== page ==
Written by Tristan Olav Torgersen
Originally posted on IndieEntertainmentMagazine.com
August 17, 2017
It’s a story unlike so many films focused on high school love and a coming of age. A self-conscious teenager with an eye-patch has a best friend who is gay and has a secret crush on the star of the school’s men’s basketball team. His overweight cousin moves in., and both she and eye patch fall for each other. Not your typical storyline, to say the least.
The cast draws the audience in due to their awkward yet endearing charm about them which turns an opportunity for pity into a journey of self-love. The youthful cast is not without experience yet they have not become household Hollywood names yet either.
Thomas Mann is the more recognized of the young trio of leads, and his previous major roles include Kong: Skull Island (2017), Project X (2012), and one of my personal favorites, Me and Earl and the Dying Girl (2015). While Mann is the supposed lead of the leads (if that makes any sense at all) as Matt, the film shifts focus throughout and toys with the audience’s assumed bias and perspective.
His friend Elmo Moss is played by Ely Henry. His character’s complexity builds throughout the film as the audience gets to experience scenes in which his sexual identity interferes with his public identity, and the interplay between he and Matt and best friends of different sexual preferences.
The character who really stole the show was Lily Mae Harrington as Jill Delisle. Jill is Elmo’s cousin, and she moves in with Elmo and attends school with him. She and Matt meet in a chemistry class and quickly it becomes apparent that they have more in common than a distaste for school, and a weird yet cute romance develops before the audience’s eyes.
Now, this film is definitely pulled a fast one on me. In reading the plot summary and watching the trailer, I expected an emotional yet resolved love story between two teens. This is not the case. Now, I will not spoil any part of the movie, and I hope that my word of caution does not deter anyone from watching the film, but rather inspires more to give it a watch.
I believe that the rising generation, as well as those waxing older and wiser, need a good film to bring them back to reality at times. This film does just that! There are no calm resolutions, simple solutions, and clear explanations as to what happens.
Instead, McDonald’s use of time in the film aid his story-telling as the audience watches the beginning part of Matt and Jill’s story, then six weeks later, and finally six months later. Rather than focus too heavily on one short period of time or utilize cliché time passage montages, he cuts cleanly to each point in order to tell a wider ranged story that feels more lifelike.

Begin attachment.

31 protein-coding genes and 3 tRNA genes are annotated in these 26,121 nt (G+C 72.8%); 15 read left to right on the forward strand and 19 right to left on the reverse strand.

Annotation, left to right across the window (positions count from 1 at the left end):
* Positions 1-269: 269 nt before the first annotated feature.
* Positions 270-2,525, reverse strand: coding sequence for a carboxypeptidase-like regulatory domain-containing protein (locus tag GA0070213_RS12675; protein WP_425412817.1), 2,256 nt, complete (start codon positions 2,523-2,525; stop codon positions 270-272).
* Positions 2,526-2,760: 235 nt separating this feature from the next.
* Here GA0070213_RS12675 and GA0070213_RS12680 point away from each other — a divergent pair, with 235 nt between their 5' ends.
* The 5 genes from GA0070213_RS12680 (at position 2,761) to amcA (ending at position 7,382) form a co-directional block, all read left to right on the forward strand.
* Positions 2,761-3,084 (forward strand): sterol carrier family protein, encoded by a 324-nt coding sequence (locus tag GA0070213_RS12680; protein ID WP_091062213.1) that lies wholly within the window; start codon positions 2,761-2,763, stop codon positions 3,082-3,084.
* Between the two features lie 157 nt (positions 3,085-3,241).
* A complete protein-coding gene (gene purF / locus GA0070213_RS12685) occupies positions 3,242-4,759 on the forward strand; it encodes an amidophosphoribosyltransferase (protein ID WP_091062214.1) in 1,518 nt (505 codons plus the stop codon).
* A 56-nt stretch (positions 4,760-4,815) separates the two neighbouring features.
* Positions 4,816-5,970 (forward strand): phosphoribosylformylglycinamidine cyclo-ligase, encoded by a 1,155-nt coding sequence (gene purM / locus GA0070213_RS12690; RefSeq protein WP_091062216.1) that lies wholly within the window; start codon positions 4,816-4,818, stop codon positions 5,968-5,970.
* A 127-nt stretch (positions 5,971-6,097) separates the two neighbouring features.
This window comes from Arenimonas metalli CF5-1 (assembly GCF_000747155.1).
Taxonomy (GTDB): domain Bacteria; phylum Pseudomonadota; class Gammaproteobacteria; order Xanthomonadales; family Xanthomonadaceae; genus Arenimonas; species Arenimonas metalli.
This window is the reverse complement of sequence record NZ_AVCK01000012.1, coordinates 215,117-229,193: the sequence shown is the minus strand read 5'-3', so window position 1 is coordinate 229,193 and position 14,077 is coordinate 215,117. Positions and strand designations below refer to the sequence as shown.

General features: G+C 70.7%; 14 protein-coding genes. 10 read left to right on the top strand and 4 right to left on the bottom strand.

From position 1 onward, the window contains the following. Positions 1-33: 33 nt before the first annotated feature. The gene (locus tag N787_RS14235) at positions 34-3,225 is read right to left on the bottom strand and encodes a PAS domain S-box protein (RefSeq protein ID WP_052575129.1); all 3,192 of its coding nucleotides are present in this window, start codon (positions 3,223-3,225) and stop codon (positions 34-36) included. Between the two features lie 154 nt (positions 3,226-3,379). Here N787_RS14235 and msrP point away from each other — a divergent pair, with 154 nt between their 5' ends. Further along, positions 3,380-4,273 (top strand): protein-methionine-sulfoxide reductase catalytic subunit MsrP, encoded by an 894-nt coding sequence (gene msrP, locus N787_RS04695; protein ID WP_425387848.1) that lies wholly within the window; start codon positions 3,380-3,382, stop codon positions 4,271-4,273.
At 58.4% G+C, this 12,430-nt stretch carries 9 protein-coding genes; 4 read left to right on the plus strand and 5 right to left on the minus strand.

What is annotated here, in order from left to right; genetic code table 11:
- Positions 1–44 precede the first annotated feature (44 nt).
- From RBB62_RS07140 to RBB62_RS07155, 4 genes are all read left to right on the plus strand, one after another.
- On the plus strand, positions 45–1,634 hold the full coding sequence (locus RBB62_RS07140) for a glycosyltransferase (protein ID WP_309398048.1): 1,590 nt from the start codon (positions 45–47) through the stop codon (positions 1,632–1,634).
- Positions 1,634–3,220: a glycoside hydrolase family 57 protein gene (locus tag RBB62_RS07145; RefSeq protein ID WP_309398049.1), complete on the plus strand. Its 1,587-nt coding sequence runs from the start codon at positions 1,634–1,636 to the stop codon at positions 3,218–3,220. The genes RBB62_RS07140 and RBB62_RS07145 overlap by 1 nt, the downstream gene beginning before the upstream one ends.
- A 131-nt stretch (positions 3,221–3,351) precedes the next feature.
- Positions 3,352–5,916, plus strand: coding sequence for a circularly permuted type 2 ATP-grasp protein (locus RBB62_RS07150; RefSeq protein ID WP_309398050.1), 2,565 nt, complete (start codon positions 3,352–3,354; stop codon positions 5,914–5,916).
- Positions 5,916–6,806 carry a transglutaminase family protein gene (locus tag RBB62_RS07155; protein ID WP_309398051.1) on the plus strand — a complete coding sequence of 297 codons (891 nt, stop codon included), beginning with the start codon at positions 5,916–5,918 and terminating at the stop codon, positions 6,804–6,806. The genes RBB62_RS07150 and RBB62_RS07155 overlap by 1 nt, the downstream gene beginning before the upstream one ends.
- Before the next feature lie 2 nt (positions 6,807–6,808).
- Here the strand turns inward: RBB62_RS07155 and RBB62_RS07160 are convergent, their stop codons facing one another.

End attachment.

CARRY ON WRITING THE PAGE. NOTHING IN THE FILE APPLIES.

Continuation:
The beauty of the film and the reason it has won 9 awards and been nominated 4 other times at festivals becomes apparent by the end of the film.
Ian MacAllister-McDonald is not delivering a comfortable, clean-cut, and universally relative narrative. Instead, he pushes the boundaries and opens the audience to worlds, perspectives, and viewpoints as unique as they are brutally honest.
What is it like to have one eye and wear an eye-patch?
What is it like to be a female in high school and face the bullying and body image dilemmas in our day and age?
How does a teen who is gay properly handle and express their feelings for someone they find attractive?
What should influence us to make a change in our personality, our appearance, or our temperament?
What do we do when someone changes in a way that affects our relationship to them?
The movie left me feeling unsettled and accepted all at once. Its message and the emotions it has evoked have persisted with me throughout the past week and a half, and I feel that my perspective has changed. Films like these don’t get released every month, few months, or even every year. If only to serve as a buffer to the numerous superhero flicks this year, watch this film.
Mohsin Ahmed, a Pakistani novelist and writer, remarked that, “Empathy is about finding echoes of another person in yourself.” Even if you do not wear an eye patch, have body image issues, or anxieties about your sexual preference, you will develop some empathy from this film by watching it with an open mind and open heart.
Life can suck, and this film makes that clear. All the same, between the minutiae, mundanity, mediocrity, and mistakes of life, we have a chance to find ourselves and accept who we are.
And Some Freaks makes its point clear: who wants to be ‘normal’ anyways?